The employees of this U. S. mining facility process soda ash from a rare ore. The location is the world’s largest source for this valuable ore, producing between three and four million tons of soda ash per year, a necessary ingredient in the manufacture of glass, detergents, paper, textiles, and baking soda. Concerned with a growing incident rate and dedicated to continual safety improvement, the mine’s representatives attended ADI’s Application for Performance Management Training. They soon learned that applied behavioral strategies were highly successful with safety, but also powerfully effective with all performance improvement initiatives.
In a tough industry, old habits become ingrained, even when those habits aren’t creating an optimal working environment. As incident rates rose, the mine’s management sought out solutions to the "we’ve always done it this way" mentality and often a management-versus-worker mindset. In a hardworking industry, getting the job done was the frontline’s charge and safety was management’s problem. An unspoken agreement seemed to be that many issues or employee complaints and concerns weren’t discussed. This certainly wasn’t management’s intent, but by the nature of the business, this tough-it-out approach to daily work had evolved over time.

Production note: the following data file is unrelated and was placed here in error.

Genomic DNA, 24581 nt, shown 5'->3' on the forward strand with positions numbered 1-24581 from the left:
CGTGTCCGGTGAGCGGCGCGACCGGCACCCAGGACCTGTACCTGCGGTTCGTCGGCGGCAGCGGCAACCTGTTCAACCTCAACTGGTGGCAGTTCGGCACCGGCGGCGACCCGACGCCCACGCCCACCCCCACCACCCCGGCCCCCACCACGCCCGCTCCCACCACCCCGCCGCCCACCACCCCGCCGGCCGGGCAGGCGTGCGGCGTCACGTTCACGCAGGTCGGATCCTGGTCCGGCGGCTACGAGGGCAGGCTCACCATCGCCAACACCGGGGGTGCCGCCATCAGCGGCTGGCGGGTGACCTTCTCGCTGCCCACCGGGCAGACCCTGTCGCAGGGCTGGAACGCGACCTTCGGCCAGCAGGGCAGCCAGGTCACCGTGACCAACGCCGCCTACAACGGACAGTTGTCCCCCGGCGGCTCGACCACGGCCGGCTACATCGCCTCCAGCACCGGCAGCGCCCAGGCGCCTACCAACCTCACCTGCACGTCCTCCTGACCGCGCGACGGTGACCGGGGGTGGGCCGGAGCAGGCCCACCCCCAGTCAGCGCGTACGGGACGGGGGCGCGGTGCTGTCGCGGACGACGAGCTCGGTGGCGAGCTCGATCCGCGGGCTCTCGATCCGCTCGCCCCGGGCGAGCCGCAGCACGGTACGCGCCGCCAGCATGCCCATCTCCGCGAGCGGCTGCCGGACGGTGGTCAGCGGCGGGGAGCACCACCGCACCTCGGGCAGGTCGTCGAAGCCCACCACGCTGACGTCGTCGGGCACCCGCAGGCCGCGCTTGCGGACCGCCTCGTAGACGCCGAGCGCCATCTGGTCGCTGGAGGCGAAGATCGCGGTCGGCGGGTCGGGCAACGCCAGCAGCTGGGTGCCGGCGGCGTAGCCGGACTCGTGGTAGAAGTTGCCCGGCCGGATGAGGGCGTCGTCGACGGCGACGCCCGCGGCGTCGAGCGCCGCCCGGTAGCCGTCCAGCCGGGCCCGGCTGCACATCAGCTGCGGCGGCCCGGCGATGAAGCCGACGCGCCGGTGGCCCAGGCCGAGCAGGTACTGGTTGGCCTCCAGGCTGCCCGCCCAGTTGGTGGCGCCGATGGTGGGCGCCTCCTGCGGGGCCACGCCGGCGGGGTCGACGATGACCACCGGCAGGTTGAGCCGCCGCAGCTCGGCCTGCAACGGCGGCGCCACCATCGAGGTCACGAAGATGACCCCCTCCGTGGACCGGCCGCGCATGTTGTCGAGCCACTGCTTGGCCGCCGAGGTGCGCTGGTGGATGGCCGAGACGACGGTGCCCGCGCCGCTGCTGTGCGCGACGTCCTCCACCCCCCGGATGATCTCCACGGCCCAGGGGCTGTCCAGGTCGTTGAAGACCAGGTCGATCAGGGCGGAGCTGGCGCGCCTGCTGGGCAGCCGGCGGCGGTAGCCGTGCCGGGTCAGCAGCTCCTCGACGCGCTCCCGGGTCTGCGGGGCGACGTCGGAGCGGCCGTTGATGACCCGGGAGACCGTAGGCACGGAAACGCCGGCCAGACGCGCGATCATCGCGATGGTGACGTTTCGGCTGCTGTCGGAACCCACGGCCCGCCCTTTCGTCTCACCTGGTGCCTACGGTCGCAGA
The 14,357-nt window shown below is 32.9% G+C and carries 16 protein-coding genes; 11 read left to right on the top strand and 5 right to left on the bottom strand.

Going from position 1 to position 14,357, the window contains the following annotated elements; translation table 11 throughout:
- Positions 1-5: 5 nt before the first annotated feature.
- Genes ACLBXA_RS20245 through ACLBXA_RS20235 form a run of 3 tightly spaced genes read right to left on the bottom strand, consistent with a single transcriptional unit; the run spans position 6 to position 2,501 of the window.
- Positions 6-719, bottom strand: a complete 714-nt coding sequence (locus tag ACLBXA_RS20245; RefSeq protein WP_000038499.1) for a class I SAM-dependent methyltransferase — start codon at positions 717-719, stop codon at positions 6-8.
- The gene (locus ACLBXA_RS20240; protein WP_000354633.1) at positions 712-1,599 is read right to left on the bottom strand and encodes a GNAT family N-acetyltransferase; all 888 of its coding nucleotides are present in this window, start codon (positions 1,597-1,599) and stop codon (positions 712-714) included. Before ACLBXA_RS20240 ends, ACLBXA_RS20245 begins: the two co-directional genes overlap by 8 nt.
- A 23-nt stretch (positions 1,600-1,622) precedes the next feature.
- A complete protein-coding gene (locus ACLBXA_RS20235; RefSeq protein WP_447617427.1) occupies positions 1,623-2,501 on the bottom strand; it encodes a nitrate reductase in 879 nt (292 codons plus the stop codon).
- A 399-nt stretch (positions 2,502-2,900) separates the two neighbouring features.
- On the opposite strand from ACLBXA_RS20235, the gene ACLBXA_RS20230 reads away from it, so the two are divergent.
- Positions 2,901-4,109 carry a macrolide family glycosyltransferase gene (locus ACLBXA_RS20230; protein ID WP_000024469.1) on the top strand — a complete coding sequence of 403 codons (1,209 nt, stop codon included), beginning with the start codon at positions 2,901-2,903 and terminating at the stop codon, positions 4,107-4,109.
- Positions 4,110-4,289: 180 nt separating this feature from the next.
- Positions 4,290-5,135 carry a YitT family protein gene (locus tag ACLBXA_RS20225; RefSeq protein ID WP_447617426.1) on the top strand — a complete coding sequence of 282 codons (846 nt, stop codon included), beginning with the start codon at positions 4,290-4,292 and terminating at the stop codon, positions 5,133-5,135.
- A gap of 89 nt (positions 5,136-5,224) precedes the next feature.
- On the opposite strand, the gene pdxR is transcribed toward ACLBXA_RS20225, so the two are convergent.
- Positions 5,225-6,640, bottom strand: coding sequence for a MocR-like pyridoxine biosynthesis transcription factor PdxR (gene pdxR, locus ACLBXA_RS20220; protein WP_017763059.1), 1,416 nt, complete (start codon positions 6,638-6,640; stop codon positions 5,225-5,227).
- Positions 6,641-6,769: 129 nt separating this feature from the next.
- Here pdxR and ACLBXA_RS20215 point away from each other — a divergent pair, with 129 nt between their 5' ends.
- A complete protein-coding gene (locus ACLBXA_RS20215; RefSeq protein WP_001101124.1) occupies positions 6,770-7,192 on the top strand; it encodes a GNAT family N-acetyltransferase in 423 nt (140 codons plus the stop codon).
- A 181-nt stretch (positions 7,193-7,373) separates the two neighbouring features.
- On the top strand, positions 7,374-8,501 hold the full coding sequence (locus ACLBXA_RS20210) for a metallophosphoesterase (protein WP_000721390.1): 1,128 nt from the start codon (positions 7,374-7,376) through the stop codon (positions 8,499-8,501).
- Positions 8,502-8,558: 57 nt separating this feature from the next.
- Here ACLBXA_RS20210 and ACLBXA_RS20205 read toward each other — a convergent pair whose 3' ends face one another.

In this atmosphere, recognition for safe practices was nonexistent. Management’s primary approach was to ignore the good behavior and search out and correct the undesired behavior, sometimes with raised voices. A good day was one of not being singled out for discipline and going home safely, but the incident rate indicated that this strategy just wasn’t working.
Seeking out a solution to safety concerns, representatives attended the annual Behavioral Safety Now conference, a national conference of safety professionals and service providers where cutting edge safety solutions are discussesd. The representatives returned enthusiastically endorsing the behavior-based approach presented by Dr. Aubrey Daniels. While attending the Applications of Performance Management Training (APMT) course in Atlanta, the mine representatives, from both hourly and management ranks, shared their experiences with that of attendees from a variety of industries. Describing the experience as an "eye opener" they began to realize that addressing safety in a positive manner was only the first step in a much needed culture change. One manager willing to take that first step donned his hardhat on the first morning back on the job and declared that he was going out to find someone doing something right. And he did. His behavior represented the first of many in a major management shift that gave employees a say in and control of their own safety. Unfamiliar to positive attention, employees at first resisted and then realized that positive recognition was a good thing. From employees’ initial shock at hearing something good about their performance to an upsurge in two-way communications, the group underwent and continues to evolve into a cohesive community devoted to safety, open communications, and applying positive consequences to every aspect of on-the-job performance. "They have shifted from blaming someone else to taking responsibility and even analyzing their own mistakes," says one mine maintenance business leader. "We had a minor incident and the guy actually pointed out a different behavior he could have taken to prevent it."
Results of the Intervention:
For more on this topic see FMC Mines with Safety